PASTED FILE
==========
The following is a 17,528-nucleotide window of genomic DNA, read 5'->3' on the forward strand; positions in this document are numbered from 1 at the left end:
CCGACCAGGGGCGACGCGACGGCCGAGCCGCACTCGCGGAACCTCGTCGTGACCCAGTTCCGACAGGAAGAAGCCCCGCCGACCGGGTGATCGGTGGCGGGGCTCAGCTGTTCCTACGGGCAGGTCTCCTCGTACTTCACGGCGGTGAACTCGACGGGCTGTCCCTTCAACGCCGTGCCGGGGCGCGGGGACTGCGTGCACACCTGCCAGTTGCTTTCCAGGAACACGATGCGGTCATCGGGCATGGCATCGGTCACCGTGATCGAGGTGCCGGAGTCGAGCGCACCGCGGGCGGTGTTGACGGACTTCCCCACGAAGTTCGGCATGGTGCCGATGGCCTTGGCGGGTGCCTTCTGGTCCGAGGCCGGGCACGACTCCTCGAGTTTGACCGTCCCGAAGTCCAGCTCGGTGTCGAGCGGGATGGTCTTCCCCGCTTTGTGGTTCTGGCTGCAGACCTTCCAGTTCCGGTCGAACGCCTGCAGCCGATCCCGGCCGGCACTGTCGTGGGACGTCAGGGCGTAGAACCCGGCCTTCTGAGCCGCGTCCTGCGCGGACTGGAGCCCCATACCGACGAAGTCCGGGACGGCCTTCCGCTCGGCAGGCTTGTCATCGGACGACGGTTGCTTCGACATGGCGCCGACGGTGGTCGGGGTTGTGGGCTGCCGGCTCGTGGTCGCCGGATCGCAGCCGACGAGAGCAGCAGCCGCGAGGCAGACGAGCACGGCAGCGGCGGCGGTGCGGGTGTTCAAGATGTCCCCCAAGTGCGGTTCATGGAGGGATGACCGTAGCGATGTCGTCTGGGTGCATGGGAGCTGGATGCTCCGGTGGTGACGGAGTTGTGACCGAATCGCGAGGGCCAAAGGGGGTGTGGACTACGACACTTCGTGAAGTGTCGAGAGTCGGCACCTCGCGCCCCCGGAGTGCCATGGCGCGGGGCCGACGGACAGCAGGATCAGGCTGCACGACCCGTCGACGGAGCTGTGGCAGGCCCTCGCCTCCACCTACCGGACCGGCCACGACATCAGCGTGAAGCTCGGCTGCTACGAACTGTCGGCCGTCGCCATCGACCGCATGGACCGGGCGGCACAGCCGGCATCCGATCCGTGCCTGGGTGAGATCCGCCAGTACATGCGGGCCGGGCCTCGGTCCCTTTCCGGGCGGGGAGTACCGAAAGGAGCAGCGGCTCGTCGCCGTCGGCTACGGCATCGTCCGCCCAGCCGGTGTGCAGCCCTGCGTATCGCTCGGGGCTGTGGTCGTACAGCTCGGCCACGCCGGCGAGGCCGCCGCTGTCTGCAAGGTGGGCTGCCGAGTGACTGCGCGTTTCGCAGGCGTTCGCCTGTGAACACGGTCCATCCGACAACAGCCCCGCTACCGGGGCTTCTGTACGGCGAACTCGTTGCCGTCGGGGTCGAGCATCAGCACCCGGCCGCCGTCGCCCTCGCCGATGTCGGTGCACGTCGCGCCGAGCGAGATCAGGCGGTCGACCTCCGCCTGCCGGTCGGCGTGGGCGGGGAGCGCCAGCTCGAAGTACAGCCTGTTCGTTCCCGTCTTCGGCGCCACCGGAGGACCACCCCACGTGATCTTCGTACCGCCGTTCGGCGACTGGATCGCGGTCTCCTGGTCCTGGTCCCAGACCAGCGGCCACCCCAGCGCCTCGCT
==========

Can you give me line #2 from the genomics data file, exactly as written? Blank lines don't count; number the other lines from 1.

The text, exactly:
CCGACCAGGGGCGACGCGACGGCCGAGCCGCACTCGCGGAACCTCGTCGTGACCCAGTTCCGACAGGAAGAAGCCCCGCCGACCGGGTGATCGGTGGCGGGGCTCAGCTGTTCCTACGGGCAGGTCTCCTCGTACTTCACGGCGGTGAACTCGACGGGCTGTCCCTTCAACGCCGTGCCGGGGCGCGGGGACTGCGTGCACACCTGCCAGTTGCTTTCCAGGAACACGATGCGGTCATCGGGCATGGCATCGGTCACCGTGATCGAGGTGCCGGAGTCGAGCGCACCGCGGGCGGTGTTGACGGACTTCCCCACGAAGTTCGGCATGGTGCCGATGGCCTTGGCGGGTGCCTTCTGGTCCGAGGCCGGGCACGACTCCTCGAGTTTGACCGTCCCGAAGTCCAGCTCGGTGTCGAGCGGGATGGTCTTCCCCGCTTTGTGGTTCTGGCTGCAGACCTTCCAGTTCCGGTCGAACGCCTGCAGCCGATCCCGGCCGGCACTGTCGTGGGACGTCAGGGCGTAGAACCCGGCCTTCTGAGCCGCGTCCTGCGCGGACTGGAGCCCCATACCGACGAAGTCCGGGACGGCCTTCCGCTCGGCAGGCTTGTCATCGGACGACGGTTGCTTCGACATGGCGCCGACGGTGGTCGGGGTTGTGGGCTGCCGGCTCGTGGTCGCCGGATCGCAGCCGACGAGAGCAGCAGCCGCGAGGCAGACGAGCACGGCAGCGGCGGCGGTGCGGGTGTTCAAGATGTCCCCCAAGTGCGGTTCATGGAGGGATGACCGTAGCGATGTCGTCTGGGTGCATGGGAGCTGGATGCTCCGGTGGTGACGGAGTTGTGACCGAATCGCGAGGGCCAAAGGGGGTGTGGACTACGACACTTCGTGAAGTGTCGAGAGTCGGCACCTCGCGCCCCCGGAGTGCCATGGCGCGGGGCCGACGGACAGCAGGATCAGGCTGCACGACCCGTCGACGGAGCTGTGGCAGGCCCTCGCCTCCACCTACCGGACCGGCCACGACATCAGCGTGAAGCTCGGCTGCTACGAACTGTCGGCCGTCGCCATCGACCGCATGGACCGGGCGGCACAGCCGGCATCCGATCCGTGCCTGGGTGAGATCCGCCAGTACATGCGGGCCGGGCCTCGGTCCCTTTCCGGGCGGGGAGTACCGAAAGGAGCAGCGGCTCGTCGCCGTCGGCTACGGCATCGTCCGCCCAGCCGGTGTGCAGCCCTGCGTATCGCTCGGGGCTGTGGTCGTACAGCTCGGCCACGCCGGCGAGGCCGCCGCTGTCTGCAAGGTGGGCTGCCGAGTGACTGCGCGTTTCGCAGGCGTTCGCCTGTGAACACGGTCCATCCGACAACAGCCCCGCTACCGGGGCTTCTGTACGGCGAACTCGTTGCCGTCGGGGTCGAGCATCAGCACCCGGCCGCCGTCGCCCTCGCCGATGTCGGTGCACGTCGCGCCGAGCGAGATCAGGCGGTCGACCTCCGCCTGCCGGTCGGCGTGGGCGGGGAGCGCCAGCTCGAAGTACAGCCTGTTCGTTCCCGTCTTCGGCGCCACCGGAGGACCACCCCACGTGATCTTCGTACCGCCGTTCGGCGACTGGATCGCGGTCTCCTGGTCCTGGTCCCAGACCAGCGGCCACCCCAGCGCCTCGCT